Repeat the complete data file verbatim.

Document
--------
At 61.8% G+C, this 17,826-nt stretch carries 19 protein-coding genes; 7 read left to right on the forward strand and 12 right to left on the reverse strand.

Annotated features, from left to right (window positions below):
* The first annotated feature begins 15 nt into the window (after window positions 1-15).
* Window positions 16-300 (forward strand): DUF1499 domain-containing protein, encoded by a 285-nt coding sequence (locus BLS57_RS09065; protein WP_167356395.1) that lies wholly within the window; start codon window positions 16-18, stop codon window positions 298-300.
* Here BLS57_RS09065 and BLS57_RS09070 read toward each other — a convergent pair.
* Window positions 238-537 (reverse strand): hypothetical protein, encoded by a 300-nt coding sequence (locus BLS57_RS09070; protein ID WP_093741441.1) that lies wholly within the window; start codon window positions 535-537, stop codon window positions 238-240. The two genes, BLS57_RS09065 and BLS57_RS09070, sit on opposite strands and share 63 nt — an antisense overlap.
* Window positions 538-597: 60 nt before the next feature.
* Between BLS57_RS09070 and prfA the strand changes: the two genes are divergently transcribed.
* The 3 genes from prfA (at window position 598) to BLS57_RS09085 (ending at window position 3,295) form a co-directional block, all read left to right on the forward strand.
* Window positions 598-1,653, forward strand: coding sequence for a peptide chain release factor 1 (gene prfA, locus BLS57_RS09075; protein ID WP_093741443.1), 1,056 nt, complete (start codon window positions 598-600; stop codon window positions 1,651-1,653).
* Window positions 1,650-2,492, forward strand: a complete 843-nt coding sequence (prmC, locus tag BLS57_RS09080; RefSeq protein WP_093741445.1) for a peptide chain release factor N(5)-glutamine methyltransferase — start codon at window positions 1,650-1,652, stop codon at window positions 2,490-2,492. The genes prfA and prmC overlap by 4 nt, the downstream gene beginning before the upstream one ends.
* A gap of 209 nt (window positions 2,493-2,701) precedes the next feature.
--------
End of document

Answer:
At 61.8% G+C, this 17,826-nt stretch carries 19 protein-coding genes; 7 read left to right on the forward strand and 12 right to left on the reverse strand.

Annotated features, from left to right (window positions below):
* The first annotated feature begins 15 nt into the window (after window positions 1-15).
* Window positions 16-300 (forward strand): DUF1499 domain-containing protein, encoded by a 285-nt coding sequence (locus BLS57_RS09065; protein WP_167356395.1) that lies wholly within the window; start codon window positions 16-18, stop codon window positions 298-300.
* Here BLS57_RS09065 and BLS57_RS09070 read toward each other — a convergent pair.
* Window positions 238-537 (reverse strand): hypothetical protein, encoded by a 300-nt coding sequence (locus BLS57_RS09070; protein ID WP_093741441.1) that lies wholly within the window; start codon window positions 535-537, stop codon window positions 238-240. The two genes, BLS57_RS09065 and BLS57_RS09070, sit on opposite strands and share 63 nt — an antisense overlap.
* Window positions 538-597: 60 nt before the next feature.
* Between BLS57_RS09070 and prfA the strand changes: the two genes are divergently transcribed.
* The 3 genes from prfA (at window position 598) to BLS57_RS09085 (ending at window position 3,295) form a co-directional block, all read left to right on the forward strand.
* Window positions 598-1,653, forward strand: coding sequence for a peptide chain release factor 1 (gene prfA, locus BLS57_RS09075; protein ID WP_093741443.1), 1,056 nt, complete (start codon window positions 598-600; stop codon window positions 1,651-1,653).
* Window positions 1,650-2,492, forward strand: a complete 843-nt coding sequence (prmC, locus tag BLS57_RS09080; RefSeq protein WP_093741445.1) for a peptide chain release factor N(5)-glutamine methyltransferase — start codon at window positions 1,650-1,652, stop codon at window positions 2,490-2,492. The genes prfA and prmC overlap by 4 nt, the downstream gene beginning before the upstream one ends.
* A gap of 209 nt (window positions 2,493-2,701) precedes the next feature.